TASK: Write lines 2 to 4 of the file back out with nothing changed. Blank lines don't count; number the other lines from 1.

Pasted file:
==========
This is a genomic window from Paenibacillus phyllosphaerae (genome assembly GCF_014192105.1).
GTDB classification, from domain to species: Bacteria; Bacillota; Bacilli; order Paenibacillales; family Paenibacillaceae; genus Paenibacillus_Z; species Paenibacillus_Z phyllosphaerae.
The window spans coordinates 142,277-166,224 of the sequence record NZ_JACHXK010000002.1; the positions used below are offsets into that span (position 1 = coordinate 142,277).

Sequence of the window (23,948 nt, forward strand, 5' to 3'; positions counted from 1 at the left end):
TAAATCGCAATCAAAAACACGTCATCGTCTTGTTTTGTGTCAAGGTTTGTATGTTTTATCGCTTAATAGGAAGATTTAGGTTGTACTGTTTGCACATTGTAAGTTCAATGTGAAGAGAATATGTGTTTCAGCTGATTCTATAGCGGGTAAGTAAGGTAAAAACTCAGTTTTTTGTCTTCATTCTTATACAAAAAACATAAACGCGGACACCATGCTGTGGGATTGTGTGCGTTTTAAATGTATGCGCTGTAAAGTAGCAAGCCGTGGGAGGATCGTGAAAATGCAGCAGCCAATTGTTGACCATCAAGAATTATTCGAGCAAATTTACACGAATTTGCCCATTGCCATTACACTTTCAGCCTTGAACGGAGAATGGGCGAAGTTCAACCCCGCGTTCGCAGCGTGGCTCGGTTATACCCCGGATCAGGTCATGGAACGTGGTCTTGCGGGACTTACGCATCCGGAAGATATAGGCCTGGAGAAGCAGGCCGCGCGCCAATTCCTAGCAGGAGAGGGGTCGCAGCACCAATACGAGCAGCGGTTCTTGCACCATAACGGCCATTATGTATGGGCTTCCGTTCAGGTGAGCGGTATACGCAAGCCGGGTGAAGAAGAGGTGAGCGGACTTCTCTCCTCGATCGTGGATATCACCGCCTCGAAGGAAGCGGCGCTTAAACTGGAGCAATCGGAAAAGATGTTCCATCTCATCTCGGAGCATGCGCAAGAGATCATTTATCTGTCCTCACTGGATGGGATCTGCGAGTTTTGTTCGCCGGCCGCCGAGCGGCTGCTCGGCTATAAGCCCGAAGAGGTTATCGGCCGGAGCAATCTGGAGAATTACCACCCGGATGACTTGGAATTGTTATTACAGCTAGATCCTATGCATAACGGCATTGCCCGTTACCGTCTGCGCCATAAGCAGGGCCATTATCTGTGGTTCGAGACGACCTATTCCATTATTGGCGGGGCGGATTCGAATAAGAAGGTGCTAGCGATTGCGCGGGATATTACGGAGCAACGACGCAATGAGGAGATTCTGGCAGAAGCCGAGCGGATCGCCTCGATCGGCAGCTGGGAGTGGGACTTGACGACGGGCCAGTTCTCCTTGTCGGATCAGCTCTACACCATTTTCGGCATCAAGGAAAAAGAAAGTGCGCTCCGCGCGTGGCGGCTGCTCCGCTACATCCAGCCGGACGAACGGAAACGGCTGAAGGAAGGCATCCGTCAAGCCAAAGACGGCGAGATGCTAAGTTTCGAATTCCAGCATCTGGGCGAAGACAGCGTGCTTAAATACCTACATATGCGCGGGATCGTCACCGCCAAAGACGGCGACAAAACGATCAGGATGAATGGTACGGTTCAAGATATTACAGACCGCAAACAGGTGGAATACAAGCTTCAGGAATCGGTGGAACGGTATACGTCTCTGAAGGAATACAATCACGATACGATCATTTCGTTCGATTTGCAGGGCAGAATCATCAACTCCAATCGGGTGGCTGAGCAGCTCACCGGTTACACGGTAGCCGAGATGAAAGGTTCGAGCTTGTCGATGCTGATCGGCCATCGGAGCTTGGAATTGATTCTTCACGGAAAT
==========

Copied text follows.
GTDB classification, from domain to species: Bacteria; Bacillota; Bacilli; order Paenibacillales; family Paenibacillaceae; genus Paenibacillus_Z; species Paenibacillus_Z phyllosphaerae.
The window spans coordinates 142,277-166,224 of the sequence record NZ_JACHXK010000002.1; the positions used below are offsets into that span (position 1 = coordinate 142,277).

Sequence of the window (23,948 nt, forward strand, 5' to 3'; positions counted from 1 at the left end):